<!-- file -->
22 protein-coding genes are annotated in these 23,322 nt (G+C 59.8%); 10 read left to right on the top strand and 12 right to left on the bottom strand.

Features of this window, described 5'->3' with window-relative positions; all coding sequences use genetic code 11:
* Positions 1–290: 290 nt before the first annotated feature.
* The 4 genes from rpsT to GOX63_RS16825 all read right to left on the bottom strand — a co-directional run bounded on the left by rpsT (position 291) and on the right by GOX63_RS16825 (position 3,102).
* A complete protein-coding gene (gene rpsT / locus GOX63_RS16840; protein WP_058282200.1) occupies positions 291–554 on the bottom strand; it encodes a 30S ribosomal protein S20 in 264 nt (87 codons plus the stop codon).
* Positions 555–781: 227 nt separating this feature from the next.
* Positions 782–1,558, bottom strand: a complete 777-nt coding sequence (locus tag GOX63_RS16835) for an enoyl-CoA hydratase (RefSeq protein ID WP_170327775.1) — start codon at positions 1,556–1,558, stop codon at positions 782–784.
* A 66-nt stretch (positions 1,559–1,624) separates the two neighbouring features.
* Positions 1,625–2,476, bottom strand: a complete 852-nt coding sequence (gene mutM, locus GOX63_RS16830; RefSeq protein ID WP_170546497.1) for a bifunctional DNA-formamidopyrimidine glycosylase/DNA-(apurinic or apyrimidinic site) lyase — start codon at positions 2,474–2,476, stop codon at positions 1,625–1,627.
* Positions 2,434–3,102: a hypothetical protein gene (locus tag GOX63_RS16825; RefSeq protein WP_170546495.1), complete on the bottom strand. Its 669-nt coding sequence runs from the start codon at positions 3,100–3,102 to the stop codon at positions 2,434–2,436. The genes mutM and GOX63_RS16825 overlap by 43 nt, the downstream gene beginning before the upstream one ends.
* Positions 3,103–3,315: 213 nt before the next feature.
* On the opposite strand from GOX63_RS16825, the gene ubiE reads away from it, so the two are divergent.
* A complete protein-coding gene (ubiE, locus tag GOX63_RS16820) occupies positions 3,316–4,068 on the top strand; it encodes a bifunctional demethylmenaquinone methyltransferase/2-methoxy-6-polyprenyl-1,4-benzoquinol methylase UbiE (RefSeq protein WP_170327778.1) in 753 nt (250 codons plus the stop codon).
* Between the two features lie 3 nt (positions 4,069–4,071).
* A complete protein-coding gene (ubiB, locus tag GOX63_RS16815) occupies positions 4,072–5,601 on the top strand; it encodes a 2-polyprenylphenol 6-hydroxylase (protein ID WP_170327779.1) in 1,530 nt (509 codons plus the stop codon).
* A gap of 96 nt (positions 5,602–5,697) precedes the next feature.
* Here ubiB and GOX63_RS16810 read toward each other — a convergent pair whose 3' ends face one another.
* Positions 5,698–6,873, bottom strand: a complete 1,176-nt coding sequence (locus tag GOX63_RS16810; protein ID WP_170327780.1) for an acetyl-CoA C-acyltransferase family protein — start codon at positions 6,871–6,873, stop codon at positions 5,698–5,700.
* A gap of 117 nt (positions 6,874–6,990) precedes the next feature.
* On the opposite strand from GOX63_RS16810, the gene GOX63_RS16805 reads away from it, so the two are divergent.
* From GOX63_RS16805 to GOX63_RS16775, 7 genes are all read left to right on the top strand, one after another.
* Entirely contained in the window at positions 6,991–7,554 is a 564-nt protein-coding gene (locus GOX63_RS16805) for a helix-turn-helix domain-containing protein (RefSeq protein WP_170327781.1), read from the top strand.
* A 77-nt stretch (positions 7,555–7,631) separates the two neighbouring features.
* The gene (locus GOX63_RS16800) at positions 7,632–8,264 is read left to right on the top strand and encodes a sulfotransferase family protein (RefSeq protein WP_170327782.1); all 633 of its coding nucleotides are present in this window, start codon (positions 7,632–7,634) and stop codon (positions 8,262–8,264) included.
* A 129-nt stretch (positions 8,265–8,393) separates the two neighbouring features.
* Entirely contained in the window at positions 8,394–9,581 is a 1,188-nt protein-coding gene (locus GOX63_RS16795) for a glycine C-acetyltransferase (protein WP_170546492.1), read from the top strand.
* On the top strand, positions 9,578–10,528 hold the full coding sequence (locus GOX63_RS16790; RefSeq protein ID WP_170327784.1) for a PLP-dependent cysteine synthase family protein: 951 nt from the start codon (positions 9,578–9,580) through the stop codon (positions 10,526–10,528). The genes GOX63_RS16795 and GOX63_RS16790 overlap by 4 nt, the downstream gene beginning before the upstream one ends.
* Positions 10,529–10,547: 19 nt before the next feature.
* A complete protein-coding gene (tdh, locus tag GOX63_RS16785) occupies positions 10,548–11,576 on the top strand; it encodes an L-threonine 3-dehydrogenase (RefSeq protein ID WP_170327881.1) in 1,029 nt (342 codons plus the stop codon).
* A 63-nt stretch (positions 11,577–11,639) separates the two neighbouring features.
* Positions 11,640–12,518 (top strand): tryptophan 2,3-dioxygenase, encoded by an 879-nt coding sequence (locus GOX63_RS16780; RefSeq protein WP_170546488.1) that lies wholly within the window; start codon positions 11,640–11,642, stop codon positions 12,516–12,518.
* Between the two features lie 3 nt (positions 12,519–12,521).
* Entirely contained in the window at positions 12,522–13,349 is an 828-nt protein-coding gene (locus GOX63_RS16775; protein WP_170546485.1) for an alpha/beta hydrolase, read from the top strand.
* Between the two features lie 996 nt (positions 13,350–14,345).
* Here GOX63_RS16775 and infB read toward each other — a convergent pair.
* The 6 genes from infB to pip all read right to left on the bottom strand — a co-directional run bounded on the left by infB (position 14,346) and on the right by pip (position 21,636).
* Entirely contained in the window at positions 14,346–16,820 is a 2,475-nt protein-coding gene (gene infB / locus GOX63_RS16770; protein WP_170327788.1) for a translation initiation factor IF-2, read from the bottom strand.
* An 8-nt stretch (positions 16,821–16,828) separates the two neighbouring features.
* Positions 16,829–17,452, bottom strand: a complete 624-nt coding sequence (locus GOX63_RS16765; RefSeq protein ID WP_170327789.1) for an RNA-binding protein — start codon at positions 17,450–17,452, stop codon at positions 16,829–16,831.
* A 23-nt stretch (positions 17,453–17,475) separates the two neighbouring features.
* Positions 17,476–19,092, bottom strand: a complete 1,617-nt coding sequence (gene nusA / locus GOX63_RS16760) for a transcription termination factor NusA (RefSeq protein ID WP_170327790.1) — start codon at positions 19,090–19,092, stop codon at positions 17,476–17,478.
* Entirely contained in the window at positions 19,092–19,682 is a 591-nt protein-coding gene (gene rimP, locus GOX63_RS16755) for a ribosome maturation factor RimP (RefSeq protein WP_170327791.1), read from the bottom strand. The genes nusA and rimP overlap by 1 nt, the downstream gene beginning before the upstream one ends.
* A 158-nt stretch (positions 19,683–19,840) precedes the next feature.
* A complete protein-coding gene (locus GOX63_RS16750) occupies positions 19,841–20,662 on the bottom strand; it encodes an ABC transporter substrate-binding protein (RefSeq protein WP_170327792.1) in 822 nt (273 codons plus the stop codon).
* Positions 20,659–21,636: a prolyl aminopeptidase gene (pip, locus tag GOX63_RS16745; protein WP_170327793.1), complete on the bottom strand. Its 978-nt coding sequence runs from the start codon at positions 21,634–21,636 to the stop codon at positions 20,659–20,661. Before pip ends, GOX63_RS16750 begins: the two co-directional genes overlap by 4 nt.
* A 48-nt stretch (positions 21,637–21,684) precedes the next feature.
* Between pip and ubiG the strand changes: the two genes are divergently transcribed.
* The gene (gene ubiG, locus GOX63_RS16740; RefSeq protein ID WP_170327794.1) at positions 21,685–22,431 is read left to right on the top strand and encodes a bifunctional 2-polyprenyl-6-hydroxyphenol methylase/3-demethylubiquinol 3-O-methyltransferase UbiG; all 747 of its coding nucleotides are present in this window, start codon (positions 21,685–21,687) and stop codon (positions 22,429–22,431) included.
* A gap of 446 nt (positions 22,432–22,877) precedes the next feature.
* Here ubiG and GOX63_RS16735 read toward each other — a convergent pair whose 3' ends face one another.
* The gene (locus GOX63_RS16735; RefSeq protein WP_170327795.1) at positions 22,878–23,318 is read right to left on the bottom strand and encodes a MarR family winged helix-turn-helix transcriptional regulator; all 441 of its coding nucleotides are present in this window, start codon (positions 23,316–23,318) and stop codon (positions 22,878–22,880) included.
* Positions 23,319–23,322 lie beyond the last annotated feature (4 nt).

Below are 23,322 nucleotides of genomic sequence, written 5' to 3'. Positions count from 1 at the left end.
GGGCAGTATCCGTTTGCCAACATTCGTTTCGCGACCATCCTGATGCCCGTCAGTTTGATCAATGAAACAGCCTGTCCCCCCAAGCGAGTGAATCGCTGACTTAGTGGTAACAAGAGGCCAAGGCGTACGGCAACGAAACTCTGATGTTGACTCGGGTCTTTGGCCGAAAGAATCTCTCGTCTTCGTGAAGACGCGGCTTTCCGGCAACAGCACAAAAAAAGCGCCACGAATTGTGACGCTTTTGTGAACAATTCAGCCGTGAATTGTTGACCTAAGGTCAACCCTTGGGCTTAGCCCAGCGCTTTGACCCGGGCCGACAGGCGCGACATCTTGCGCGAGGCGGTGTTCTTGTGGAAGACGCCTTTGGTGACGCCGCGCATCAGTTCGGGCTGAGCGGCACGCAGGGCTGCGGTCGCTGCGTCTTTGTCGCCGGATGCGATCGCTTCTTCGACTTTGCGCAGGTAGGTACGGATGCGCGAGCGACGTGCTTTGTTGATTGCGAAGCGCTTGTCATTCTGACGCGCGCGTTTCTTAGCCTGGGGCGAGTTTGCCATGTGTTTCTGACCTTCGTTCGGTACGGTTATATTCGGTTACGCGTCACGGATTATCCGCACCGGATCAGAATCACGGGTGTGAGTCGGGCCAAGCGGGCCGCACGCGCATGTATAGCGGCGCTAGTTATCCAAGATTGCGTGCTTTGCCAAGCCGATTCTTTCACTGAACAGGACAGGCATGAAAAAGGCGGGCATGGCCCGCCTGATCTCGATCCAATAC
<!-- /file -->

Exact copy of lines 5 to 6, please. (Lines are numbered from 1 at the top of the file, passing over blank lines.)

* A complete protein-coding gene (gene rpsT / locus GOX63_RS16840; protein WP_058282200.1) occupies positions 291–554 on the bottom strand; it encodes a 30S ribosomal protein S20 in 264 nt (87 codons plus the stop codon).
* Positions 555–781: 227 nt separating this feature from the next.